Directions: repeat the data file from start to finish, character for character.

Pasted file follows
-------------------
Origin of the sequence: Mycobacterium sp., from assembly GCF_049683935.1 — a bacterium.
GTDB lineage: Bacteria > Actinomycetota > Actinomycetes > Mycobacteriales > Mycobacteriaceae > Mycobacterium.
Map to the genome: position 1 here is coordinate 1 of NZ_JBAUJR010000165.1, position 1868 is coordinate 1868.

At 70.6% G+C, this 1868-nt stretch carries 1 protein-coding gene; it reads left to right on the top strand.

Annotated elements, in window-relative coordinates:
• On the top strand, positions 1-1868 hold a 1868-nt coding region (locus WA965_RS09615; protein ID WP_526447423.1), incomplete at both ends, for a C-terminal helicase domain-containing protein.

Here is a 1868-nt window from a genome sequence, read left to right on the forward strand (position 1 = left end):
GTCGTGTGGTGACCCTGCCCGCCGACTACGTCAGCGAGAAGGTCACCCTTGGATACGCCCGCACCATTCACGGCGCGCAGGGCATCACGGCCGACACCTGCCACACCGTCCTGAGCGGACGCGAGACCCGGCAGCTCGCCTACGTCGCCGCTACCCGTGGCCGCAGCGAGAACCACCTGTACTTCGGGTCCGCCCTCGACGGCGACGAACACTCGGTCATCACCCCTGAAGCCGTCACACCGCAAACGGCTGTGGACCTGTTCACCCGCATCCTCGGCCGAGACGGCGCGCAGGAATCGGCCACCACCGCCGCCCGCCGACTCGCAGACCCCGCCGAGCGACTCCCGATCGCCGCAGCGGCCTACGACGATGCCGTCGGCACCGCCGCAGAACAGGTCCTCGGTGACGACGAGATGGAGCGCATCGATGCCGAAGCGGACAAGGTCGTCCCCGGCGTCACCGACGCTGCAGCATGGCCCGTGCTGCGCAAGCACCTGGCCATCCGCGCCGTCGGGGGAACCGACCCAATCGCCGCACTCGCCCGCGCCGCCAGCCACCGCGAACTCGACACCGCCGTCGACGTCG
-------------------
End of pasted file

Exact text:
Origin of the sequence: Mycobacterium sp., from assembly GCF_049683935.1 — a bacterium.
GTDB lineage: Bacteria > Actinomycetota > Actinomycetes > Mycobacteriales > Mycobacteriaceae > Mycobacterium.
Map to the genome: position 1 here is coordinate 1 of NZ_JBAUJR010000165.1, position 1868 is coordinate 1868.

At 70.6% G+C, this 1868-nt stretch carries 1 protein-coding gene; it reads left to right on the top strand.

Annotated elements, in window-relative coordinates:
• On the top strand, positions 1-1868 hold a 1868-nt coding region (locus WA965_RS09615; protein ID WP_526447423.1), incomplete at both ends, for a C-terminal helicase domain-containing protein.

Here is a 1868-nt window from a genome sequence, read left to right on the forward strand (position 1 = left end):
GTCGTGTGGTGACCCTGCCCGCCGACTACGTCAGCGAGAAGGTCACCCTTGGATACGCCCGCACCATTCACGGCGCGCAGGGCATCACGGCCGACACCTGCCACACCGTCCTGAGCGGACGCGAGACCCGGCAGCTCGCCTACGTCGCCGCTACCCGTGGCCGCAGCGAGAACCACCTGTACTTCGGGTCCGCCCTCGACGGCGACGAACACTCGGTCATCACCCCTGAAGCCGTCACACCGCAAACGGCTGTGGACCTGTTCACCCGCATCCTCGGCCGAGACGGCGCGCAGGAATCGGCCACCACCGCCGCCCGCCGACTCGCAGACCCCGCCGAGCGACTCCCGATCGCCGCAGCGGCCTACGACGATGCCGTCGGCACCGCCGCAGAACAGGTCCTCGGTGACGACGAGATGGAGCGCATCGATGCCGAAGCGGACAAGGTCGTCCCCGGCGTCACCGACGCTGCAGCATGGCCCGTGCTGCGCAAGCACCTGGCCATCCGCGCCGTCGGGGGAACCGACCCAATCGCCGCACTCGCCCGCGCCGCCAGCCACCGCGAACTCGACACCGCCGTCGACGTCG